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Variation in the Climate Sensitivity Dependent on Neighbourhood Composition in a Secondary Mixed Forest

AutorLaskurain, Nere Amaia; Aldezabal, Arantza; Odriozola, Iñaki; Camarero, Jesús Julio ; Olano, José Miguel
Fecha de publicación20-ene-2018
EditorMultidisciplinary Digital Publishing Institute
CitaciónForests 9 (1): 43 (2018)
ResumenUnderstanding the vulnerability of individual trees to climate requires moving from population to individual level. This study evaluates individual tree response in a mixed forest by assessing how size and neighbourhood density modulated growth responses to climate among coexisting tree species. To understand the complete variation in growth responses to climate, it is necessary to consider intrapopulation variability. Trees respond as individual entities, and their response is modulated by their characteristics and neighbourhood context. To assess the individual climate sensitivity, all living Iberian birches, European beeches, and pedunculate oaks trees located in a temperate mixed forest were cored in four 40 m × 40 m plots. Standard ring-width chronologies were built at tree and species level for the 1977–2007 period. Chronologies were related to climatic variables (monthly precipitation, hailstorm and mean temperature, and summer (June–August) precipitation). Growth response to climate varied among species and individual trees. Differences in climate–growth relationship among species could be partially attributed to the different xylem anatomy, since secondary growth of ring-porous pedunculate oak (<i>Quercus robur</i> L.) was mainly dependent on the previous-winter climatic conditions (January temperature), while for the diffuse-porous Iberian birch (<i>Betula celtiberica</i> Rothm. and Vasc.) and European beech (<i>Fagus sylvatica</i> L.), spring temperature and summer precipitation were the major constraining factors of growth. Tree features and identity of neighbourhood modulated climatic response, especially for Iberian birch and pedunculate oak. Dominant trees in less crowded neighbourhoods responded more intensely to climate factors. Understanding the individual variability of growth responses to climate will provide more realistic predictions of forests response to climate change.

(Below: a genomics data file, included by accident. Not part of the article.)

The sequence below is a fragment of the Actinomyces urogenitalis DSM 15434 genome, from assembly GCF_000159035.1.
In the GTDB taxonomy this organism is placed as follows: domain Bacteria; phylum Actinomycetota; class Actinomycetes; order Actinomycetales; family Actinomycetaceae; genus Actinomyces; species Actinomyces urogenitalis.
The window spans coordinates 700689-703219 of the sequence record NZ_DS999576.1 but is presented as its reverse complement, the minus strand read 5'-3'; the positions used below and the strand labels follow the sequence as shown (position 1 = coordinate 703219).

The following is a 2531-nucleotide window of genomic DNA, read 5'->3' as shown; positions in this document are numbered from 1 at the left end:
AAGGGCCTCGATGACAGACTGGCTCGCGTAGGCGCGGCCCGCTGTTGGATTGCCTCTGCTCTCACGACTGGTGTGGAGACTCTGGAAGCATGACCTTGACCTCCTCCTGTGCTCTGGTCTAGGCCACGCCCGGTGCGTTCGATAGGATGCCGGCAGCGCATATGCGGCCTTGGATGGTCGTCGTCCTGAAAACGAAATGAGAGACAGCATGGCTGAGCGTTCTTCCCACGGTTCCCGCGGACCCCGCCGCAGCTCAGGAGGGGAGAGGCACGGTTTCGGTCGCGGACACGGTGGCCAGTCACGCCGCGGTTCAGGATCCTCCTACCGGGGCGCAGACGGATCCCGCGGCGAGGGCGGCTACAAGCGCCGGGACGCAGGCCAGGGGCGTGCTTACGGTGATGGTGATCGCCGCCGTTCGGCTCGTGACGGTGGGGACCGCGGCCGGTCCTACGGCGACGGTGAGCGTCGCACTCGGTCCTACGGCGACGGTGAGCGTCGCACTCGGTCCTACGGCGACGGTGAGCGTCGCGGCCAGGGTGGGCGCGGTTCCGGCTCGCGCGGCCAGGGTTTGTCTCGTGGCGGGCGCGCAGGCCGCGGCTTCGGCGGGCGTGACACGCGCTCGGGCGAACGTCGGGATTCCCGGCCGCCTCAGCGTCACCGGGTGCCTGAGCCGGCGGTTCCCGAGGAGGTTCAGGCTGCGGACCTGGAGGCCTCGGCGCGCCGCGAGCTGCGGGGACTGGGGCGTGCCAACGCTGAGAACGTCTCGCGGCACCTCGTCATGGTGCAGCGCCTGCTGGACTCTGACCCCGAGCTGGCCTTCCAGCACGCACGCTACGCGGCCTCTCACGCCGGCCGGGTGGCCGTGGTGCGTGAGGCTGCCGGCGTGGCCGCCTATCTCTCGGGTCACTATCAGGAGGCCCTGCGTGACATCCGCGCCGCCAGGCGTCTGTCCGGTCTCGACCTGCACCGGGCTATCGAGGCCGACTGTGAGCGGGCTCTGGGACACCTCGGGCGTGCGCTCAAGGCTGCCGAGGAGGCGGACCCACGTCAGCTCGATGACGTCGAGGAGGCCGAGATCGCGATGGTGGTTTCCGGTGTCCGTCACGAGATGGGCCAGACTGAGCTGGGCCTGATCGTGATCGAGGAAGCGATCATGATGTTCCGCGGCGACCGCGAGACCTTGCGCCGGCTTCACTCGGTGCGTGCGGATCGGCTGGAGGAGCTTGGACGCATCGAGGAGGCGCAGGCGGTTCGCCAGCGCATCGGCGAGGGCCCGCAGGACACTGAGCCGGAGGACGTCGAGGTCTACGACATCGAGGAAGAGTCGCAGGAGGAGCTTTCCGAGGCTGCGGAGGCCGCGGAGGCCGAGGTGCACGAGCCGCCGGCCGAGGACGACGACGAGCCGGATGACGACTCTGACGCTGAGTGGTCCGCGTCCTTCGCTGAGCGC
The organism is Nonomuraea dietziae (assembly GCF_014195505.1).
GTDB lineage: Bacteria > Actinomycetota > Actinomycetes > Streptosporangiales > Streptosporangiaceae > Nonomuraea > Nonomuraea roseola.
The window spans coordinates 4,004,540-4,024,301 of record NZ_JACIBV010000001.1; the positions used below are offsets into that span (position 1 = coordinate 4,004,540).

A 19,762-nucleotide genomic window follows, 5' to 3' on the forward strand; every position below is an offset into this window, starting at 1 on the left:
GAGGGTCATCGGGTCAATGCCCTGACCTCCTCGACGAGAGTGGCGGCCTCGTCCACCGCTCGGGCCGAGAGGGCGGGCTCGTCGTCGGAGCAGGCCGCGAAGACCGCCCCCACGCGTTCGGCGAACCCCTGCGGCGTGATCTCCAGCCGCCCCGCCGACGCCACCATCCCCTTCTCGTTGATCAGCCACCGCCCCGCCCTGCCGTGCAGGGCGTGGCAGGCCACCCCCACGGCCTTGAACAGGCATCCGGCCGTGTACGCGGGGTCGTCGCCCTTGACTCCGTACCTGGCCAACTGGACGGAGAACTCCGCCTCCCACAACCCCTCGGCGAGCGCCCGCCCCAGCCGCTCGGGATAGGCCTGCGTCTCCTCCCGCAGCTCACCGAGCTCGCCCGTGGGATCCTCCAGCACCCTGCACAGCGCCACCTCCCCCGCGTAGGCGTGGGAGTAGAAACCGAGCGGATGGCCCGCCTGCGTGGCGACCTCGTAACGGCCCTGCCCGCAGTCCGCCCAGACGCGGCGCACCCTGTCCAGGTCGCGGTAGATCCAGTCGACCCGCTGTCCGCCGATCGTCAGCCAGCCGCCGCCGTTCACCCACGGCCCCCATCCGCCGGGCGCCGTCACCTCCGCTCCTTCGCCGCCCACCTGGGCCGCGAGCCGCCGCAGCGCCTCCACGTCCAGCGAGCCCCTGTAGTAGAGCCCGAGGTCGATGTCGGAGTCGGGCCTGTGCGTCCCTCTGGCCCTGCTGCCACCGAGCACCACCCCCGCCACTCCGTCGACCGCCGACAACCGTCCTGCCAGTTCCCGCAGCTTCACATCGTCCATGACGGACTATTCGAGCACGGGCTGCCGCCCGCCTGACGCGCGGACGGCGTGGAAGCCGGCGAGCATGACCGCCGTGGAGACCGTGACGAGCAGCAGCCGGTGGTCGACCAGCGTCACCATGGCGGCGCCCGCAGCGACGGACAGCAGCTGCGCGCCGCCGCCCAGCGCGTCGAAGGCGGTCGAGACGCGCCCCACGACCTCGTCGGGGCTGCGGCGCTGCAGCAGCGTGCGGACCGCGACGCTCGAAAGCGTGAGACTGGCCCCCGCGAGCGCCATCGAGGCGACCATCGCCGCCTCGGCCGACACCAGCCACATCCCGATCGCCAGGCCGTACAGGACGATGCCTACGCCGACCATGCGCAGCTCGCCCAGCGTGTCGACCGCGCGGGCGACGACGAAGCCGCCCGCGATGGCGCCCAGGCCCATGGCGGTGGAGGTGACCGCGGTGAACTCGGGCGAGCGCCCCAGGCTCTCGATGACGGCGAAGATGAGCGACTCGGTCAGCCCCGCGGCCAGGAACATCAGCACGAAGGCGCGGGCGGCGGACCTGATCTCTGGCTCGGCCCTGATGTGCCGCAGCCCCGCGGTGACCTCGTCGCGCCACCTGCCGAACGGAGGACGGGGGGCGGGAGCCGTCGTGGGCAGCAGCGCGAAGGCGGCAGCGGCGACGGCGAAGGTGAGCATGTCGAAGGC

Versión del editorhttps://doi.org/10.3390/f9010043
Identificadoresdoi: 10.3390/f9010043
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